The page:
October, 2022- Face Time with TOM KUGLER, a fiber systems manager at Laser Mechanisms. Tom explains why proper laser beam monitoring during additive manufacturing is so important—especially given the high value of the parts

October, 2022 - TOM KUGLER, fiber systems manager at Laser Mechanisms, explains why proper laser beam monitoring during additive manufacturing is so important—especially given the high value of the parts

Q:Why is it important to monitor the laser beam during additive manufacturing?

A: Selective laser melting (SLM) additive manufacturing’s deposition quality depends upon monitoring four main aspects of the system—atmosphere quality; quality and consistency of the delivery of the deposition alloy; the speed and path accuracy of the beam motion system; and the laser power, focus position and focus spot size of the laser beam. Laser beam monitoring can provide quality control of all aspects of the laser beam and also path accuracy information. A laser beam’s path through focus is similar to an hourglass. Any variation in the focus position relative to the part being produced will change the spot size on the material and create a melt zone that can be too large or too small, which will change the track width, track height or surface finish of the deposition. A scanning system’s accuracy requires that the focus plane of the optics matches the surface plane of the material being melted. If the focus plane is above the material plane, then the angles from scanner will offset the beam and melt zone away from the center of the scanner. This dimensional error increases with increasing distance away from center. The synchronization of the laser with the scanner also is vital to accurate parts since incorrect synchronization can change the scale and accuracy of the deposition. Finally, the size of the focus spot will determine the material interaction and the consistency of layer bonding.

Q:What are some typical questions customers have about laser beam diagnostics?

A: Some customers believe that beam diagnostics must be real-time measurements or require a long time for a measurement and, therefore, need water cooling. Also, many customers believe that the beam diagnostic devices won’t fit into their build chambers or require cabling to be routed out of the sealed chamber. Modern beam diagnostic hardware can measure laser power very quickly, requiring only a few seconds for a power check and no need for water cooling. Also, beam analyzers have been engineered to fit inside build chambers and communicate via a wireless WLAN network.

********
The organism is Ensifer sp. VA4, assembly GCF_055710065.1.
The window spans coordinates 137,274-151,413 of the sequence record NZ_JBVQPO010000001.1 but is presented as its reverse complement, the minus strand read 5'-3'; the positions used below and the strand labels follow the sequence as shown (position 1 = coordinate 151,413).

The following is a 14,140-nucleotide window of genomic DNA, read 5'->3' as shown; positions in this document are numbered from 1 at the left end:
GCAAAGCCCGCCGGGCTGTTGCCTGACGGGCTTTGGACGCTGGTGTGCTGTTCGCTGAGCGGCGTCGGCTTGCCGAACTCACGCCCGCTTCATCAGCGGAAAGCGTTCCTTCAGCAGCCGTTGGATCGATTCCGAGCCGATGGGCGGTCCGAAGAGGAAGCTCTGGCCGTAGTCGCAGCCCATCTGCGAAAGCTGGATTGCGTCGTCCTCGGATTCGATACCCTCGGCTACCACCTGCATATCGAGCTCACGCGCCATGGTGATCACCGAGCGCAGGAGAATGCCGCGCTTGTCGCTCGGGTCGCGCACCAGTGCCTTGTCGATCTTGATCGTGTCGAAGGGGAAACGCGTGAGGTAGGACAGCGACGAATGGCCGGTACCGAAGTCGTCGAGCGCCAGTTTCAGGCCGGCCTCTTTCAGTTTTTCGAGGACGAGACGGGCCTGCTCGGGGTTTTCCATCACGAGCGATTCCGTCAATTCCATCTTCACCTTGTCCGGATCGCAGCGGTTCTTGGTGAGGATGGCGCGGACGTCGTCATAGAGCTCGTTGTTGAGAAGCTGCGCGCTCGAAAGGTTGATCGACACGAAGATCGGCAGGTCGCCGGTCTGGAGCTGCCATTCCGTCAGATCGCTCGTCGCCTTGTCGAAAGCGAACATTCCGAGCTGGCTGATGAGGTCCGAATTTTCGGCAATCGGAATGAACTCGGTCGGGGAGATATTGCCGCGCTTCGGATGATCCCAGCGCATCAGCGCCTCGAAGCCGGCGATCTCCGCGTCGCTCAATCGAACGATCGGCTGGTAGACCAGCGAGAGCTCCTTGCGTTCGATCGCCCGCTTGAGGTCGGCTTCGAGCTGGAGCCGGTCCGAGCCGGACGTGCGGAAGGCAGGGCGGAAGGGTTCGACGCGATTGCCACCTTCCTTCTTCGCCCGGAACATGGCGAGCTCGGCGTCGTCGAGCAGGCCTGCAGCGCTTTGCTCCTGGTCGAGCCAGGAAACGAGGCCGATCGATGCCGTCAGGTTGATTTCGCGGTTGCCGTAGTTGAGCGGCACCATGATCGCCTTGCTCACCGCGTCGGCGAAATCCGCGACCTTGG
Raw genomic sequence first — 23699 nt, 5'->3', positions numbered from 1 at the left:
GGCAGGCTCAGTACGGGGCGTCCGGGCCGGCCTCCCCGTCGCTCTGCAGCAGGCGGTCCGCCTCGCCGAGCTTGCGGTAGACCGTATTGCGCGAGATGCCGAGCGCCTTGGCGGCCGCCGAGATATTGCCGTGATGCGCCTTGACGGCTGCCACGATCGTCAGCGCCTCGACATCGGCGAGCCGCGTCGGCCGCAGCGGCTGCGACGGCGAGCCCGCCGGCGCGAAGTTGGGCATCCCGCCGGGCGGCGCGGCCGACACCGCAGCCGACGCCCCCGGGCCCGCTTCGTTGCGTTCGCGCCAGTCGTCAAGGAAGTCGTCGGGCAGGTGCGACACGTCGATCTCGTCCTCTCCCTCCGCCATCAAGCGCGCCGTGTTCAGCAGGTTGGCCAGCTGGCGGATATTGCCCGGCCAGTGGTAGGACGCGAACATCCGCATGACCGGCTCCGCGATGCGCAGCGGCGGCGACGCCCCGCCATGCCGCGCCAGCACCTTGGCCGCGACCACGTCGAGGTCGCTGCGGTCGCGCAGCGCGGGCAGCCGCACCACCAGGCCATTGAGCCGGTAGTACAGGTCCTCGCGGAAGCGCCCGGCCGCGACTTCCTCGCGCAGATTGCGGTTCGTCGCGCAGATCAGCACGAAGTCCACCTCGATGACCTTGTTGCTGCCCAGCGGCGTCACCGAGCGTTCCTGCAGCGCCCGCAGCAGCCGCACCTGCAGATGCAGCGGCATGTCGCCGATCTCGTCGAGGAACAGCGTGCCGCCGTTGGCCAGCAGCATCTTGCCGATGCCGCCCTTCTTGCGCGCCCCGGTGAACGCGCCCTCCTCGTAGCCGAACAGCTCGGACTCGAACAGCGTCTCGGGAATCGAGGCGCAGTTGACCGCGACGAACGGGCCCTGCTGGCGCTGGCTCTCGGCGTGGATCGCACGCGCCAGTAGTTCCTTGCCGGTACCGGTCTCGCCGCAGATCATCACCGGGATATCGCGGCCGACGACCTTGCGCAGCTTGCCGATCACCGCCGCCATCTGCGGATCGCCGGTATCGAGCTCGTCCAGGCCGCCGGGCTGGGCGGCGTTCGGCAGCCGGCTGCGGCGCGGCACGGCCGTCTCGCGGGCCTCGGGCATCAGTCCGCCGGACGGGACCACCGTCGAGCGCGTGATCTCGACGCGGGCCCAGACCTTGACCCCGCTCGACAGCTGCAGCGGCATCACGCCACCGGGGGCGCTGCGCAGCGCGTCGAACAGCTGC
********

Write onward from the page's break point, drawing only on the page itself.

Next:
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Q:How can companies determine where their issues are coming from?

A: Build consistency in terms of deposition layer thickness, width and dimensional tolerances of the build are where most laser beam issues will become apparent. Loss of deposition width and thickness, or bonding to the previous layer, are telltale signs of a possible laser power issue or a focus position issue. Surface finish on the sides of the deposition can be a sign of focus spot size variations. Dimensional issues with the build in X and Y are signs of positional accuracy issues related to the focus plane in the Z axis being at a different position than the material plane. Also, scanner/motion path accuracy and synchronization of the laser to the scanner will shift the dimensions and affect build tolerances. Finally, if a system has more than one scanner for the same build area, alignment accuracies between the scanner fields will create dimensional variations in the parts. Laser Mechanisms distributes the Primes line of beam analysis equipment. The Primes ScanFieldMonitor can measure beam diameter, X-Y-Z position of the laser beam, scanner speed and synchronization of the laser and scanner, as well as thermal focus shift of the optics. The unit is designed to be installed inside the build chamber of scanner-based SLM systems and communicates with a WLAN wireless interface. For very fast power measurement, the Primes Cube M is an even smaller unit designed to work inside or outside chambers and deal with beams near the focus plane for fast power measurement where space is at a premium.

Q:What benefits can be realized from proper laser beam monitoring?

A: Consistent beam analysis checks are just like any other quality control checks. By measuring the system consistently, there is a baseline and history of data on the laser-related components in the system. Lenses and fibers can be replaced. Even laser sources can be replaced over time. It is very important to know that the laser beam is consistent throughout these changes and regular maintenance. Given the high value of many of the parts manufactured by these systems, it is vital to keep all quality records and to measure the system before and after the build. MM

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Tom Kugler is fiber systems manager at Laser Mechanisms (lasermech.com 248/474-9480). He is a physicist and has spent 38 years working with laser applications, systems and beam delivery.